[Ed. Note: Got an E-mail from reader Caleb Borchers earlier in the week about a topic which has been getting some *airtime* on Uni Watch lately -- ads on jerseys. He has a theory on why they're more commonplace in areas not named the United States, and how a simple design element makes ads more palatable around the world. Interesting theory, and one worth reading. Enjoy! I'll be back with a Mizzou uni rundown and the rest of the Sunday fun after the jump. -- Phil]
By Caleb Borchers
Over the years I have been very appreciative of Paul’s discussion of advertisements on jerseys. I find most of his arguments about the civic role sports teams play to be convincing. If my teams were to add advertisements to their jerseys I would be greatly saddened. The argument against such ads is persuasive to me and I’m happy to leave USA professional sports jerseys ad free. There is one element of the discussion, however, that I think has been ignored. It may help explain why the issue is so alive in the States, but a no-brainer internationally.
The theory I’m about to lay out first hit me watching the USA Collegiate Rugby Sevens. This is a relatively new tournament that airs on NBC, giving rugby in the States some much needed publicity and TV presence. As I watched the tournament I noticed that the jerseys were off. I couldn’t quite put my finger on it, but something didn’t seem right. The weird thing is I liked the off-ness that I saw.
The two schools that I noticed most were Dartmouth and Arizona. They had something about them that just seemed so un-rugby like, but also so bold and exciting. Some of the other teams, however, were completely average. Utah was among those boring sides. And then I figured out what it was. The centered, large logo (or word-mark). The rugby fan in me found the look to be so obscure, and the American in me found it to be such a breath of fresh air.
This got my brain to turning. This look, i.e. the large centered logo or word-mark in the center of a jersey, a distinctly American thing? Are people in the USA hardwired to expect something different visually on a jersey? In order to further pursue the idea, I took a look at some various teams from various locations in various sports over the years.
Example 1: Manchester United. 1900. 1950. 1980. 1990. 2010. Manchester United wore a very plain jersey all the way until 1972/73, when a badge with the team crest was added. It did not take them long to move directly into jersey ads. Notice how much open space there is on those jerseys.
Example 2: India National Cricket Team. 1960s. 1980. 1992. 2010. Some of the difference here is from the all white of traditional test jerseys to the colorful ODI jerseys. Here is a more recent test look. Again, note how the jerseys were either blank, or largely limited to a crest on the upper left chest.
Example 3: Springboks. 1906. 1956. 1974. 1990s. Today. The South African national rugby team has changed little over the years. For decades they simply wore a green jersey with a Springbok logo. In the 90’s they added another patch for advertising, which then moved across the chest.
Example 4: Geelong Cats. 1900. 1951. 1985. Today. Geelong is an Australian Rules Football club. They wore plain hoops for a long time. As they have added advertisements they’ve added them to the corners, in the same place many sports have team logos or crests.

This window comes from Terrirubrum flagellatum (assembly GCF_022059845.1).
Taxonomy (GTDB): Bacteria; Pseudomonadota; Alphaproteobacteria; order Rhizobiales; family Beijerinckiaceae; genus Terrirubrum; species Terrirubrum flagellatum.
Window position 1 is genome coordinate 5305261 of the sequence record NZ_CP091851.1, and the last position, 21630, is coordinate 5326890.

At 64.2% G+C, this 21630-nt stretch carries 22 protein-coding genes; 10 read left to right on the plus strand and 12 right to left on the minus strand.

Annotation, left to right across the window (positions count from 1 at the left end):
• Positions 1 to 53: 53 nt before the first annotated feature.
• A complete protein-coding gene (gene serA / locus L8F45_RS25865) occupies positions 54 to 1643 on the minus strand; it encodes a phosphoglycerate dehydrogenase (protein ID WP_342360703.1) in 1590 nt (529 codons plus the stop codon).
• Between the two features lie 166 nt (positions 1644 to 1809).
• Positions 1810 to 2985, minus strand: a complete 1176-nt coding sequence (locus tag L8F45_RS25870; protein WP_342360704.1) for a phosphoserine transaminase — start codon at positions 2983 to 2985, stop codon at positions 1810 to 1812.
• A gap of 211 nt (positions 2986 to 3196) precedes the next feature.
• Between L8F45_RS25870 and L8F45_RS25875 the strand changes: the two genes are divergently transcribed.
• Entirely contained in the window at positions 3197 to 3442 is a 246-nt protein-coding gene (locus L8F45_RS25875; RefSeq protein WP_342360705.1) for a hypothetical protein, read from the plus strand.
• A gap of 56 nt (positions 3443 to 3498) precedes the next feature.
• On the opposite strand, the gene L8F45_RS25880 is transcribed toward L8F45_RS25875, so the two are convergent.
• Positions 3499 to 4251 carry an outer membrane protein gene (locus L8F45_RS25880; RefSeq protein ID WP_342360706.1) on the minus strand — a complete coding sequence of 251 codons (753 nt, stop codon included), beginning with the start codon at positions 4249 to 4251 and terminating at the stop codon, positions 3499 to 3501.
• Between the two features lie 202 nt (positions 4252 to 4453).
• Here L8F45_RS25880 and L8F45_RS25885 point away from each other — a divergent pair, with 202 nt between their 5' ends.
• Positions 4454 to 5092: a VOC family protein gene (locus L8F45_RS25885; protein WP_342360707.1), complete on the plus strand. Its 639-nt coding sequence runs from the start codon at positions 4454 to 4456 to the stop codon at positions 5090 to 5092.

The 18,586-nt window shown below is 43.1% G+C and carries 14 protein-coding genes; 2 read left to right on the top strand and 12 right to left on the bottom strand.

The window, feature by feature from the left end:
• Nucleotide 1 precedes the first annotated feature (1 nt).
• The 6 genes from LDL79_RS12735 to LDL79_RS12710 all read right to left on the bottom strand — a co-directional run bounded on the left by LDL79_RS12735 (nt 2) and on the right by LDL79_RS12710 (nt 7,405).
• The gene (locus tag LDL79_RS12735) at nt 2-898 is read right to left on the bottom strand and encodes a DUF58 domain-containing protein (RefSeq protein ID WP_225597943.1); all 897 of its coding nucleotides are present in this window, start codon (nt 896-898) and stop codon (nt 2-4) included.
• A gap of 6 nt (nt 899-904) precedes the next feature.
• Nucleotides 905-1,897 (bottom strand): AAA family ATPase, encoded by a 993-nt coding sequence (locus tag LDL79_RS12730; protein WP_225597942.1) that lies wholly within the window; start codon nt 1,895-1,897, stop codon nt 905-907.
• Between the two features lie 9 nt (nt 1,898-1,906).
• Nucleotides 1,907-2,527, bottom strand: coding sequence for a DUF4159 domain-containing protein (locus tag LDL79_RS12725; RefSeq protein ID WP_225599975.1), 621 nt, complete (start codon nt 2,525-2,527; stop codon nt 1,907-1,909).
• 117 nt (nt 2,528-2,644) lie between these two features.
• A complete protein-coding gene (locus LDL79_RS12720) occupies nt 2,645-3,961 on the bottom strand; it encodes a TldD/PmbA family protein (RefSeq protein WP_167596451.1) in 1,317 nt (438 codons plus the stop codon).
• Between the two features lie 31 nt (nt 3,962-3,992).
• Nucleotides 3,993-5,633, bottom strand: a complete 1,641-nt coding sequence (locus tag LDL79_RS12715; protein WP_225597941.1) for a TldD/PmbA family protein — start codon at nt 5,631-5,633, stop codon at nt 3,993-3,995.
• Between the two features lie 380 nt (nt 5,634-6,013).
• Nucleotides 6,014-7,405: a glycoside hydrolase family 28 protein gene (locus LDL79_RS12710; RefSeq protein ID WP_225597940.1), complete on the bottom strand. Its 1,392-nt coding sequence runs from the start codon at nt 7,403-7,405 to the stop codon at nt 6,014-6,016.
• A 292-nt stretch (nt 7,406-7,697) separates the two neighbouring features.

With these examples from four sports from four continents, we see that international sports tended for a long period of time to wear largely blank jerseys. They then tended to add crests to one corner of the jersey. Ads soon followed to the other corner or across the chest. Notice that it is uncommon to see a large logo splashed across the front. Now lets look at some North American teams.
Example 1: New York Yankees. 1904. 1916. 1936. Today. Most of these looks are very familiar to most American fans. Note how the large NY logos and “New York” takes up most the real estate on the top half of the shirts. This would be even more obvious in a team like the Dodgers with a classic word-mark across home and away jerseys.
Example 2: Green Bay Packers. 1929. 1963. 1996. Today. Like the Yankees there has been little change over the years. Football uses front jersey numbers, which are the most predominant feature on the jerseys.
So, taken as a whole, we see two general approaches to uniforms. The “international” sports tended toward plain jerseys, followed by a crest on the top left corner. The “North American” sports tended to put a number, logo, or word-mark across the chest of the jersey. (I use “international” and “North American” to refer mostly to origin, but also to popularity and center of professionalization. Obviously basketball and hockey are played elsewhere, and soccer and rugby are growing in the States.)
So what does this have to do with ads? Generally, people accept or reject aesthetic decisions based largely on the eye test. Does it feel right? Ads rarely feel right to North American fans because they intrude on space where we expect other elements. My theory is this: American fans don’t like uni ads largely because there is no space for them! International teams had more visual space for an ad than we did, so it was easier to accept them. Had the Springboks, for example, always looked like this they would have been far slower to add a big old corporate sponsor to the front.
Distaste for uni ads is heavily influenced, in my opinion, by the design of the jersey pre-ads. To add advertisements to the NBA, for example, one would have to remove a traditional element, or cram the new element into some corner like those NBA championship patches. Many international teams, however, had to move nothing. They already had a huge patch of real estate waiting right across the front.
The takeaway for me is that aesthetics really do matter. I’d love to think that most of my fellow citizens have the philosophical objections I do, but I doubt that. Maybe the number one reason we don’t have uni ads in the NFL is because it “just doesn’t look right.” Had our uni-history not been so obsessed with front and center logos or numbers, we might have accepted ads like our friends in Europe and elsewhere.